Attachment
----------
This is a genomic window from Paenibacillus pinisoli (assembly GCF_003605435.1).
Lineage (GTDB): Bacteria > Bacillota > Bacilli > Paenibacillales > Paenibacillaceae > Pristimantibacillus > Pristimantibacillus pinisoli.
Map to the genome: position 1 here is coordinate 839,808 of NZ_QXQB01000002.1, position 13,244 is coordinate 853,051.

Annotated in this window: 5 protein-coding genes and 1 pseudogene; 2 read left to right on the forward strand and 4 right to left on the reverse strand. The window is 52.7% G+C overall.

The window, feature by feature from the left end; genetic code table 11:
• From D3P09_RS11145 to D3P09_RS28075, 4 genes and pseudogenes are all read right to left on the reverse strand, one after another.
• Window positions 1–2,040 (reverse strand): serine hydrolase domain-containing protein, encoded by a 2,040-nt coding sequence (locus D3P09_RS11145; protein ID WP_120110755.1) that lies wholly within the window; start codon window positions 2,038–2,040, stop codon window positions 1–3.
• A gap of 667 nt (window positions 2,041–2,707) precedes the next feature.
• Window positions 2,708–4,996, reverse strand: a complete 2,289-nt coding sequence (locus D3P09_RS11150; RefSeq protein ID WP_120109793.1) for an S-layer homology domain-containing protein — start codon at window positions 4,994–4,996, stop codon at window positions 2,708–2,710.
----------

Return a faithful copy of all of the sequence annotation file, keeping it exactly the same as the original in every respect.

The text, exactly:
This is a genomic window from Paenibacillus pinisoli (assembly GCF_003605435.1).
Lineage (GTDB): Bacteria > Bacillota > Bacilli > Paenibacillales > Paenibacillaceae > Pristimantibacillus > Pristimantibacillus pinisoli.
Map to the genome: position 1 here is coordinate 839,808 of NZ_QXQB01000002.1, position 13,244 is coordinate 853,051.

Annotated in this window: 5 protein-coding genes and 1 pseudogene; 2 read left to right on the forward strand and 4 right to left on the reverse strand. The window is 52.7% G+C overall.

The window, feature by feature from the left end; genetic code table 11:
• From D3P09_RS11145 to D3P09_RS28075, 4 genes and pseudogenes are all read right to left on the reverse strand, one after another.
• Window positions 1–2,040 (reverse strand): serine hydrolase domain-containing protein, encoded by a 2,040-nt coding sequence (locus D3P09_RS11145; protein ID WP_120110755.1) that lies wholly within the window; start codon window positions 2,038–2,040, stop codon window positions 1–3.
• A gap of 667 nt (window positions 2,041–2,707) precedes the next feature.
• Window positions 2,708–4,996, reverse strand: a complete 2,289-nt coding sequence (locus D3P09_RS11150; RefSeq protein ID WP_120109793.1) for an S-layer homology domain-containing protein — start codon at window positions 4,994–4,996, stop codon at window positions 2,708–2,710.